It’s the time of year when we’re recruiting for the next class of KNOM volunteers, the lifeblood of our daily efforts in rural Alaska. As we prepare for future generations of KNOMers, we’re also reminded of the lives that have been changed, and special connections forged, during more than four decades of volunteer service in Nome.
New light is beaming down on our mission these days: both indoors and out. Not only are Western Alaska’s daylight hours increasing rapidly, but we’re also continuing our initiative to replace our studios’ fluorescent lights with brighter and more energy-efficient LEDs.
We’re excited to announce that one of KNOM’s signature services — its nightly broadcasts of the Catholic Rosary — is now available on our website.
In March, KNOM Radio was a “go-to” news source for our region during a frantic, fast, and closely-followed local competition: the Nome-Golovin Snowmachine Race.
Among the exceptional challenges of life in rural Alaska is its very high cost of living. Explore a few concrete examples of just how more expensive basic staples are in Alaska, compared to their Lower 48 counterparts.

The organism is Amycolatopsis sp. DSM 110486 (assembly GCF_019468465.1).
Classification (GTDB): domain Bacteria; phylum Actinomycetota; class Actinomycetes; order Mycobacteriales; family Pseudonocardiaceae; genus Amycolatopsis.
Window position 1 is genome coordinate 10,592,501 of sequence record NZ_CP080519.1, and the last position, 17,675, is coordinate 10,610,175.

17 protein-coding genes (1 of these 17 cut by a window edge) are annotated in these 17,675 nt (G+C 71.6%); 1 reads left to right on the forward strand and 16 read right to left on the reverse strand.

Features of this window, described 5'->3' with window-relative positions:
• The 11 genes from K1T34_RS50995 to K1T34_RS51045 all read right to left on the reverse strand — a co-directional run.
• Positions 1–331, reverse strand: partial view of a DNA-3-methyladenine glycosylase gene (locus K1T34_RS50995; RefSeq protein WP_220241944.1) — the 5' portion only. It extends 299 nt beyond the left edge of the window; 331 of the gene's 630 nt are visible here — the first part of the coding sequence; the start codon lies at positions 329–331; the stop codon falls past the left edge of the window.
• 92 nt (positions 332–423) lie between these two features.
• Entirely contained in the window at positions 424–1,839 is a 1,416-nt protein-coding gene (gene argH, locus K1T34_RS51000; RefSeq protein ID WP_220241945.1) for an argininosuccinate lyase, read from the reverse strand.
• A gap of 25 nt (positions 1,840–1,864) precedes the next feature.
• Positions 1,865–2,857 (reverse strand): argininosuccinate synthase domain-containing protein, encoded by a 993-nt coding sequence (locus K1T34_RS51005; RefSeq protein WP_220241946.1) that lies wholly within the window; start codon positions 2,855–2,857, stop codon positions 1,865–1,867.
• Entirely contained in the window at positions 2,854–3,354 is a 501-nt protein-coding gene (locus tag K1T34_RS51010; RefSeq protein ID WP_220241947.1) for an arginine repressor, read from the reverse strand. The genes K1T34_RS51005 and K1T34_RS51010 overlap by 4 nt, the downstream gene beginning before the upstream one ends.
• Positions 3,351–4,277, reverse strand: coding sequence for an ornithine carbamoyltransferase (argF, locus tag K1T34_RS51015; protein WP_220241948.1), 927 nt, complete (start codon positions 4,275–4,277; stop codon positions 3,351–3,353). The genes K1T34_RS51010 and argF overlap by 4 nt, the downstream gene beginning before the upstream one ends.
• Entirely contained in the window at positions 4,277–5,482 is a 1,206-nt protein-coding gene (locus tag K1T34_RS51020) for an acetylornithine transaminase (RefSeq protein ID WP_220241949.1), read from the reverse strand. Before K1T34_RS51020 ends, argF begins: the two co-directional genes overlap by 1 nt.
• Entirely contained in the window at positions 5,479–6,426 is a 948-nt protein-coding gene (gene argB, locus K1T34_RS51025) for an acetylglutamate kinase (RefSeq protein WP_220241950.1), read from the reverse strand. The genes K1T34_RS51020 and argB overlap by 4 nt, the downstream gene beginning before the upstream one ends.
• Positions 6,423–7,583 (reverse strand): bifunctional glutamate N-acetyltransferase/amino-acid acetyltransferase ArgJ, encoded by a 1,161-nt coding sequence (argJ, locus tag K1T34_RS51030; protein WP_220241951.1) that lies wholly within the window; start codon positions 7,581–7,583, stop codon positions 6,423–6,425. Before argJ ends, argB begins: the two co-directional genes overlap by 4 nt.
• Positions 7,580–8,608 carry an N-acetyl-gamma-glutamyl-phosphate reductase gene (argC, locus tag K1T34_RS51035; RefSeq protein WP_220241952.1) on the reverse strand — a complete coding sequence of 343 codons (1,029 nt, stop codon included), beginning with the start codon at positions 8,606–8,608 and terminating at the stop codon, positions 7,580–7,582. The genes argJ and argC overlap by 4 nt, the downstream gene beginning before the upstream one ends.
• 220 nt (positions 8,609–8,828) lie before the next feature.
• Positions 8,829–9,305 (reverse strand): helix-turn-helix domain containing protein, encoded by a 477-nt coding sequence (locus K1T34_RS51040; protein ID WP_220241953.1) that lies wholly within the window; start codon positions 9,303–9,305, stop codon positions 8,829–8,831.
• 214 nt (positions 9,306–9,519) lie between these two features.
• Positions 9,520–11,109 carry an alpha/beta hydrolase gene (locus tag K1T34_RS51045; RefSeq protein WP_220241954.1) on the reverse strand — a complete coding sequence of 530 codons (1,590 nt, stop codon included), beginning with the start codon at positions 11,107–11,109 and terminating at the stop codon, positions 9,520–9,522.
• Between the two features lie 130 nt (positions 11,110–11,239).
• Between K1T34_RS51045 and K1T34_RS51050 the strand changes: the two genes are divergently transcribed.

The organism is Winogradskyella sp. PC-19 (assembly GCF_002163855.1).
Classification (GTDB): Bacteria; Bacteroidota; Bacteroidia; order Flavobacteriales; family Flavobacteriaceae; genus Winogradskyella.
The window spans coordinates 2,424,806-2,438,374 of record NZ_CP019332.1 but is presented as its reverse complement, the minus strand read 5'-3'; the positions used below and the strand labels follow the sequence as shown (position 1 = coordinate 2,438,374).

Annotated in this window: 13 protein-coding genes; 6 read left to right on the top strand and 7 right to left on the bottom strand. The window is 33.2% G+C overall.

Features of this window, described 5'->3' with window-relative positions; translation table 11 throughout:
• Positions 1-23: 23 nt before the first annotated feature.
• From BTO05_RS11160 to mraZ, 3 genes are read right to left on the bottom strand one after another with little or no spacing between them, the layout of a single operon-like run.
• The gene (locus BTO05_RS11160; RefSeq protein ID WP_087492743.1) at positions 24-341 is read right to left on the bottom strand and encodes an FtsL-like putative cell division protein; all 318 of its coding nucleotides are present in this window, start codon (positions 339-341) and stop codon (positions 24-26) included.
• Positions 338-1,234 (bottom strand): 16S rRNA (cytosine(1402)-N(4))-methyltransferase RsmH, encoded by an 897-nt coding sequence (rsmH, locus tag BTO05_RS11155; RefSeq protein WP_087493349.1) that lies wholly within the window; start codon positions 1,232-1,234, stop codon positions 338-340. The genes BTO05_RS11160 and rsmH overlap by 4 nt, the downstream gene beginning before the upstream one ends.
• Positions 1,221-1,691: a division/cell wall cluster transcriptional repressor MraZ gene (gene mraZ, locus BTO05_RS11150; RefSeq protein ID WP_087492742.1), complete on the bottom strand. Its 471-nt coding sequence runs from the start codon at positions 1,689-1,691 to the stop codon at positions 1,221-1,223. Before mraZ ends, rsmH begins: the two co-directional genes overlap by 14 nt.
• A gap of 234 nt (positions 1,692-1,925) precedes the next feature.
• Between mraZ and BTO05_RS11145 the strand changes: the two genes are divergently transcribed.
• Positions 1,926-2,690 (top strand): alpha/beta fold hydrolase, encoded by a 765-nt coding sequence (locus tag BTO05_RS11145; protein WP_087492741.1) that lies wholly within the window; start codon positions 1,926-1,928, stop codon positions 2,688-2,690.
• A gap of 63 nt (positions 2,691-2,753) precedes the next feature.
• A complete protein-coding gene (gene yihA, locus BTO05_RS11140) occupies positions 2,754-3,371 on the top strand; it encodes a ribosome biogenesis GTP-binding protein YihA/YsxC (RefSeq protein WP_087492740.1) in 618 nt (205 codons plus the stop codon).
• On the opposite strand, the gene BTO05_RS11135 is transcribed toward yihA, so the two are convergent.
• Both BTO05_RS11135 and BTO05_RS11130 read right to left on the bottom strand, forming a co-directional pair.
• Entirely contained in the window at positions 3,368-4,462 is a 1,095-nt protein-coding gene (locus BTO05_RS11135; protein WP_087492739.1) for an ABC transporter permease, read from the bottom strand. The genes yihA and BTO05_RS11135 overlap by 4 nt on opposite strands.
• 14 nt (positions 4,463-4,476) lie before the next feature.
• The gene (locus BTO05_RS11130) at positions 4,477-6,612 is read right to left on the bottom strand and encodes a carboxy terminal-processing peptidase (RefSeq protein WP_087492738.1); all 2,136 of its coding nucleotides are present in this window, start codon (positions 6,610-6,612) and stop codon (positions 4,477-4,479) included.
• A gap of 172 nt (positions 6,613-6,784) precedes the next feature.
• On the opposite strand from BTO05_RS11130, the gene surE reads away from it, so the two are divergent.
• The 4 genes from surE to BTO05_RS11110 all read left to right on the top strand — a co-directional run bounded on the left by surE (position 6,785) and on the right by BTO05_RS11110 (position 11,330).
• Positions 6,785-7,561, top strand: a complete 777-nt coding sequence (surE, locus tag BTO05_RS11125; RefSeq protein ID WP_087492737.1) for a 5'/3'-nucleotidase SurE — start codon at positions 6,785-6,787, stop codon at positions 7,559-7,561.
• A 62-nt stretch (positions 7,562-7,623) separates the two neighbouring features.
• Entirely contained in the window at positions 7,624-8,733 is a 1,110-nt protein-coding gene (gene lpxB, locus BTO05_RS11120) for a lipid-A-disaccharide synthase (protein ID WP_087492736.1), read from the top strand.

The 2016 Iditarod Trail Sled Dog Race saw more than 70 teams make the 1,000-mile trek from Anchorage to Nome, traversing Alaska’s vast wilderness. Thanks to you, we covered the race for our listeners, just as we’ve done since its inception in 1973.
When a very rare failure occurred at our AM transmitter in late January, thousands of listeners lost access to our station. It took extraordinary measures — and support from near and far — to get us back on the air. The event also underscored the importance of our efforts to renovate our studios.
In February, we began taking steps to make our Alaska Native music broadcasting even better, by inviting the Nome-St. Lawrence Island Dance Group into our studio.
Volunteer Maddie Winchester recently traveled to Shishmaref, Alaska, to collect material for KNOM’s Story49. Like all of our volunteers’ village trips, Maddie’s allowed her to see an incredible slice of life in rural Alaska — and to meet an exceptional young person, advocating for his community.
Volunteer news reporter Emily Russell recently returned from two special places well within KNOM’s listening range, Stebbins and Koyuk, Alaska, both of which welcomed her warmly: with hospitality, stories, and fish.